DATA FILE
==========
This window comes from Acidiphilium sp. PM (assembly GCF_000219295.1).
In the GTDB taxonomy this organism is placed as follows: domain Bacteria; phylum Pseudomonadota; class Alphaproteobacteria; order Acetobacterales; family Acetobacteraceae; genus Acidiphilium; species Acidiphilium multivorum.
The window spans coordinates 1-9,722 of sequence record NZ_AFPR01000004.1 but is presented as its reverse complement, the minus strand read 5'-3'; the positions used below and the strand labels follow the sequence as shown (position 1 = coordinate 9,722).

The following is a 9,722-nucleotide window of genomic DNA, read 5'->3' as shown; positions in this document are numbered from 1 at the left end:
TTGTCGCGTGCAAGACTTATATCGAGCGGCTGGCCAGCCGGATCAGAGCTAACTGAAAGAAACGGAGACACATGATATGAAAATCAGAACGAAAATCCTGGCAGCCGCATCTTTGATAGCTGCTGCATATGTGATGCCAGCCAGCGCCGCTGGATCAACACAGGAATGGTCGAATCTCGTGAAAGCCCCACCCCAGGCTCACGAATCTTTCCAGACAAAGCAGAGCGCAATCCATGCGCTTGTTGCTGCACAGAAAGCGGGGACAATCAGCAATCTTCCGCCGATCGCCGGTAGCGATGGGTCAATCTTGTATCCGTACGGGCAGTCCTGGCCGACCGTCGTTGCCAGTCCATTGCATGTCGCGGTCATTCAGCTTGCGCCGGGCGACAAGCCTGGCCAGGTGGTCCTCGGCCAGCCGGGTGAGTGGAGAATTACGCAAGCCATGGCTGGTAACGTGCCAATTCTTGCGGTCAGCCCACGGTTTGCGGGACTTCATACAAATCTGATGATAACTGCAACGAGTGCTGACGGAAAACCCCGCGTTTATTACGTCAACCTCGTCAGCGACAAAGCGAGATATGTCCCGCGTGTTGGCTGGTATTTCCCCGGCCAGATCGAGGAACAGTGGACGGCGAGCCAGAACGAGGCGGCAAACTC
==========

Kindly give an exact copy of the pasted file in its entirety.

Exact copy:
This window comes from Acidiphilium sp. PM (assembly GCF_000219295.1).
In the GTDB taxonomy this organism is placed as follows: domain Bacteria; phylum Pseudomonadota; class Alphaproteobacteria; order Acetobacterales; family Acetobacteraceae; genus Acidiphilium; species Acidiphilium multivorum.
The window spans coordinates 1-9,722 of sequence record NZ_AFPR01000004.1 but is presented as its reverse complement, the minus strand read 5'-3'; the positions used below and the strand labels follow the sequence as shown (position 1 = coordinate 9,722).

The following is a 9,722-nucleotide window of genomic DNA, read 5'->3' as shown; positions in this document are numbered from 1 at the left end:
TTGTCGCGTGCAAGACTTATATCGAGCGGCTGGCCAGCCGGATCAGAGCTAACTGAAAGAAACGGAGACACATGATATGAAAATCAGAACGAAAATCCTGGCAGCCGCATCTTTGATAGCTGCTGCATATGTGATGCCAGCCAGCGCCGCTGGATCAACACAGGAATGGTCGAATCTCGTGAAAGCCCCACCCCAGGCTCACGAATCTTTCCAGACAAAGCAGAGCGCAATCCATGCGCTTGTTGCTGCACAGAAAGCGGGGACAATCAGCAATCTTCCGCCGATCGCCGGTAGCGATGGGTCAATCTTGTATCCGTACGGGCAGTCCTGGCCGACCGTCGTTGCCAGTCCATTGCATGTCGCGGTCATTCAGCTTGCGCCGGGCGACAAGCCTGGCCAGGTGGTCCTCGGCCAGCCGGGTGAGTGGAGAATTACGCAAGCCATGGCTGGTAACGTGCCAATTCTTGCGGTCAGCCCACGGTTTGCGGGACTTCATACAAATCTGATGATAACTGCAACGAGTGCTGACGGAAAACCCCGCGTTTATTACGTCAACCTCGTCAGCGACAAAGCGAGATATGTCCCGCGTGTTGGCTGGTATTTCCCCGGCCAGATCGAGGAACAGTGGACGGCGAGCCAGAACGAGGCGGCAAACTC